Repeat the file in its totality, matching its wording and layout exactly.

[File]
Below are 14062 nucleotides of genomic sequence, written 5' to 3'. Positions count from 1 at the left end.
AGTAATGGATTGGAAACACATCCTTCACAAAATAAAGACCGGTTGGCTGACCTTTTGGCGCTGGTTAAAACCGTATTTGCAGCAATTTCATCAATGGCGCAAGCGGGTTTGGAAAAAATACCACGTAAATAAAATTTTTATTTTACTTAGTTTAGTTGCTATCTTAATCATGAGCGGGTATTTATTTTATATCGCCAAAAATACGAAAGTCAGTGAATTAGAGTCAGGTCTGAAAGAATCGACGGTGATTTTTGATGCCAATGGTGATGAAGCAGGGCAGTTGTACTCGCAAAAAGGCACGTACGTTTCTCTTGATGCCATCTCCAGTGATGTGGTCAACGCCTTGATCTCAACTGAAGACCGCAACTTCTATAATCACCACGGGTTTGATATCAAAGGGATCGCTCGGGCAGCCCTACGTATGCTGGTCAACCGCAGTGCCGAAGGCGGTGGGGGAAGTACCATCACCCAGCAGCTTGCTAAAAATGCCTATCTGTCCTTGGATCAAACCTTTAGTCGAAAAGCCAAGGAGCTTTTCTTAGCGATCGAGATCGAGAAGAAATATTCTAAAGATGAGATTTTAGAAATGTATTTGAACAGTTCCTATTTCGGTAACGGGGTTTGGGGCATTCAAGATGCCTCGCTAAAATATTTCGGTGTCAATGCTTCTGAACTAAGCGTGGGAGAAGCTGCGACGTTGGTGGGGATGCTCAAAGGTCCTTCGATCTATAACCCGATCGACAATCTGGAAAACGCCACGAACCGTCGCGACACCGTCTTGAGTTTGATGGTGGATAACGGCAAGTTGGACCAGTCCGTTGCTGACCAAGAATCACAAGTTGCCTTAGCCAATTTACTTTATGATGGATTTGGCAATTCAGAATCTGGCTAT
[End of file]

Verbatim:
Below are 14062 nucleotides of genomic sequence, written 5' to 3'. Positions count from 1 at the left end.
AGTAATGGATTGGAAACACATCCTTCACAAAATAAAGACCGGTTGGCTGACCTTTTGGCGCTGGTTAAAACCGTATTTGCAGCAATTTCATCAATGGCGCAAGCGGGTTTGGAAAAAATACCACGTAAATAAAATTTTTATTTTACTTAGTTTAGTTGCTATCTTAATCATGAGCGGGTATTTATTTTATATCGCCAAAAATACGAAAGTCAGTGAATTAGAGTCAGGTCTGAAAGAATCGACGGTGATTTTTGATGCCAATGGTGATGAAGCAGGGCAGTTGTACTCGCAAAAAGGCACGTACGTTTCTCTTGATGCCATCTCCAGTGATGTGGTCAACGCCTTGATCTCAACTGAAGACCGCAACTTCTATAATCACCACGGGTTTGATATCAAAGGGATCGCTCGGGCAGCCCTACGTATGCTGGTCAACCGCAGTGCCGAAGGCGGTGGGGGAAGTACCATCACCCAGCAGCTTGCTAAAAATGCCTATCTGTCCTTGGATCAAACCTTTAGTCGAAAAGCCAAGGAGCTTTTCTTAGCGATCGAGATCGAGAAGAAATATTCTAAAGATGAGATTTTAGAAATGTATTTGAACAGTTCCTATTTCGGTAACGGGGTTTGGGGCATTCAAGATGCCTCGCTAAAATATTTCGGTGTCAATGCTTCTGAACTAAGCGTGGGAGAAGCTGCGACGTTGGTGGGGATGCTCAAAGGTCCTTCGATCTATAACCCGATCGACAATCTGGAAAACGCCACGAACCGTCGCGACACCGTCTTGAGTTTGATGGTGGATAACGGCAAGTTGGACCAGTCCGTTGCTGACCAAGAATCACAAGTTGCCTTAGCCAATTTACTTTATGATGGATTTGGCAATTCAGAATCTGGCTAT